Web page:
What better for Memorial Day than a bikers-at-war movie? Nam's Angels, also commonly known as The Losers, features a gang of outlaw bikers going to Viet Nam to pull off a rescue mission for the CIA in Cambodia. And don't bother asking why, because the script doesn't really seem to care. The meta answer to that question is that Sonny Barger, sent a telegram to president Johnson offering to go do some "Gorilla" (sic) fighting for the army to help the war effort. The mission involves rescuing a diplomat and CIA operative, who should not have been in Cambodia, and I think is based on Henry Kissinger.
A gang of five outlaw bikers from the "Devil's Advocates," most of them formerly deployed in Viet Nam, travel back because their particular set of skills are needed. The only real "why" the screenplay gives you is that the leader of the gang, Link (B-movie staple of more than 250 roles William Smith), is the brother of a U.S. Army major. Another of the gang, Duke (biker movie regular Adam Roarke), has a girlfriend he was forced to leave there who he plans to take back to America. The rest of the crew may just be there on a sex tourism vacation, or because they aren't allowed to mount machine guns to their bikes back home, it isn't clear.
First, before they can go on a rescue mission, they have to outfit the bikes with armor plates, and the aforementioned machine guns. Between the absurdity of the plot, the lack of explanation, and the bikes they build, the whole movie is very much like a 90-minute "A-Team" episode, only with more blood and nudity. As you can see in that first picture they start with stock Yamaha DT-1 enduro bikes, but they also add to the mix a VW-powered trike, with mudder tires, twin .50-caliber machine guns, and a rocket launcher from a Huey. The final product is very Mad Max and just one good sized bump away from the rider taking his own head off with an air-to-air missile.
It's hard to imagine what the point of the armor plate was, since it barely covers the rider, and the guns only fire straight ahead and at one elevation. No problem, the rider just has to pull a wheelie and aim with the front wheel.
Also, the armor and guns seem to vanish when need be, for jumps and such, and you can't blame the stunt riders for that. I can only imagine what jumping a bike with 100lbs on the front forks would be like.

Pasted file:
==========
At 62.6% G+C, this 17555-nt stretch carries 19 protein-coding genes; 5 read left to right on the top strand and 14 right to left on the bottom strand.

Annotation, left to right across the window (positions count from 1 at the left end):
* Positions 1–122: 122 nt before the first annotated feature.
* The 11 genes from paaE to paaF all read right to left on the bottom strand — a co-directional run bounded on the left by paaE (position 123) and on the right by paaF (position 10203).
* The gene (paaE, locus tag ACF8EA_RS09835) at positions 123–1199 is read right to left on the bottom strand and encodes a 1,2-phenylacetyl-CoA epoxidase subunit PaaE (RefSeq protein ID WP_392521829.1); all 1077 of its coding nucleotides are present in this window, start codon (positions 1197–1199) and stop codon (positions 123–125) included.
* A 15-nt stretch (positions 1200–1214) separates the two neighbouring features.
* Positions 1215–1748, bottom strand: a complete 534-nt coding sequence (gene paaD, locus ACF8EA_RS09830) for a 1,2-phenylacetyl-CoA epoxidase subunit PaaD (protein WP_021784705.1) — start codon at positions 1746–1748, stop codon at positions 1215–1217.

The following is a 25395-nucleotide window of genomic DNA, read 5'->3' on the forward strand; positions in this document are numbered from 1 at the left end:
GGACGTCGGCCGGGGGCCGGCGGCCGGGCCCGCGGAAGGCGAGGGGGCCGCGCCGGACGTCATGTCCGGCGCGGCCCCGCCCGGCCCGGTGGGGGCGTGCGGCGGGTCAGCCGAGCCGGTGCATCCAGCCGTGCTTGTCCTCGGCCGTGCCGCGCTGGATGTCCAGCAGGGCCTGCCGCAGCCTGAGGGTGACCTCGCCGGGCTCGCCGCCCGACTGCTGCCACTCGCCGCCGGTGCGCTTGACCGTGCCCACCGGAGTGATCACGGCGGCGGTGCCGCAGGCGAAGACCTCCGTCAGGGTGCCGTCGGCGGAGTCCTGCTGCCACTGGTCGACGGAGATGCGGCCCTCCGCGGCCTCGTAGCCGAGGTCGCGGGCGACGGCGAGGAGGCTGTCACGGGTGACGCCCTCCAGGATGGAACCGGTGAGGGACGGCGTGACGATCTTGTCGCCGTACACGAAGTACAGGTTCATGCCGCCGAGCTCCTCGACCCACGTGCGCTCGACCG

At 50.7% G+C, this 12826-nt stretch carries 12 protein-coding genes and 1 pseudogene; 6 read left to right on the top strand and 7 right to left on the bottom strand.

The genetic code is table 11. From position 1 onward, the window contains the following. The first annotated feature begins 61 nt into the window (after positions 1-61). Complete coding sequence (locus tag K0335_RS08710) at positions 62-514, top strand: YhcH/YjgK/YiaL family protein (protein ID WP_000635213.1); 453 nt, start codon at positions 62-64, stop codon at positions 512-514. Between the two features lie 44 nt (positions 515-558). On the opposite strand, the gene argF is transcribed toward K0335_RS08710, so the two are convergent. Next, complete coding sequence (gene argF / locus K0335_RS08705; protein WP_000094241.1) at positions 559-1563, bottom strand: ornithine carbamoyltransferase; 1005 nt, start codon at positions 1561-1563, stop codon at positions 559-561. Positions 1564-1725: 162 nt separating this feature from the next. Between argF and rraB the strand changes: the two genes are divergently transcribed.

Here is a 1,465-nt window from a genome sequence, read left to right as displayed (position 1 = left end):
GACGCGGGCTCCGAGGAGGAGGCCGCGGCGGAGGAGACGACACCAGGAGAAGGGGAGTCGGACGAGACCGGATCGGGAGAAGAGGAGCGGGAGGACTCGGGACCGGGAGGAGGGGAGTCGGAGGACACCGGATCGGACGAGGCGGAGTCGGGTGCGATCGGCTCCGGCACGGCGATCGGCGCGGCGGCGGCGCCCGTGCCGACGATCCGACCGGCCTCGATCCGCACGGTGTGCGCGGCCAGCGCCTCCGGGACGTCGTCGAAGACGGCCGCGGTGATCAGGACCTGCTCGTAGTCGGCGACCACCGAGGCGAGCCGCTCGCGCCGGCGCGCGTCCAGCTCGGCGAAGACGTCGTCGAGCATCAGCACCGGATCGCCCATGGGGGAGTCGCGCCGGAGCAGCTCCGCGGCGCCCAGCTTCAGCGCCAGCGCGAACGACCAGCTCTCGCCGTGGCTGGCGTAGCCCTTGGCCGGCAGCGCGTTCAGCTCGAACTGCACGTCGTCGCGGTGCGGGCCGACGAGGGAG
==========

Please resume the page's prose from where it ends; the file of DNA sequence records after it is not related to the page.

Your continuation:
This movie was filmed in the Philippines, using sets left over from other, better movies, and actual Filipino military. This, of course, was when the US was flooding that country with plenty of aid, and Ferdinand Marcos had yet to become the kind of dictator Woody Allen made fun of in Bananas. Many, many cheap exploitation movie were filmed there at the time, even with a full blown war going on next door. The low budget folks loved it because everything was cheap, there were few safety requirements, and you could basically use real explosives in your stunts. The Filipino people, especially the kids, seemed to enjoy it, too.
The issue I had with understanding some of the movie is that the version on YouTube is dubbed over in Russian. You get the first few seconds of dialog, then someone translates it into Russian. You can watch the full English version on Amazon for free if you have a Prime membership.
Rotten Tomato Rating: None, but the audience score there is at 40%.
RideApart Worth Watching: Watch the beginning, then skip ahead till around the 1:00 mark for the actual motorcycle raid on the POW camp.
Redeeming Quality: The motorcycle stunts are actually really awesome, but other than that there isn't much. The stunts were pulled off by industry veterans Gary McLarty and Paul Nuckles, and almost every film they worked on is worth watching for that.
Worth Noting: In Pulp Fiction, when Butch (Bruce Willis) returns from the fight to find his girl watching TV, this is the biker movie she is watching. The biker gang has the same name as the gang in "Werewolves on Wheels", so if you want you can imagine that after this mission in Viet Nam the survivors returned to the US, and were cursed to become werewolves.
Also worth noting is that the asshole CIA operative/diplomat is played by the director himself, Jack Starrett, director of Run, Angel, Run!, Race with the Devil as well as dozens of other movies and TV episodes, plus he was Gabby Johnson in Blazing Saddles. Just look at his credits, acting and directing, and you have weeks worth of old movies to watch, many of them now on YouTube.
There is also another movie called Nam Angels made much later, which is more like Rambo II, on motorcycles, and I may review at some point in the future. Both that film, and this one can be watched in full on YouTube.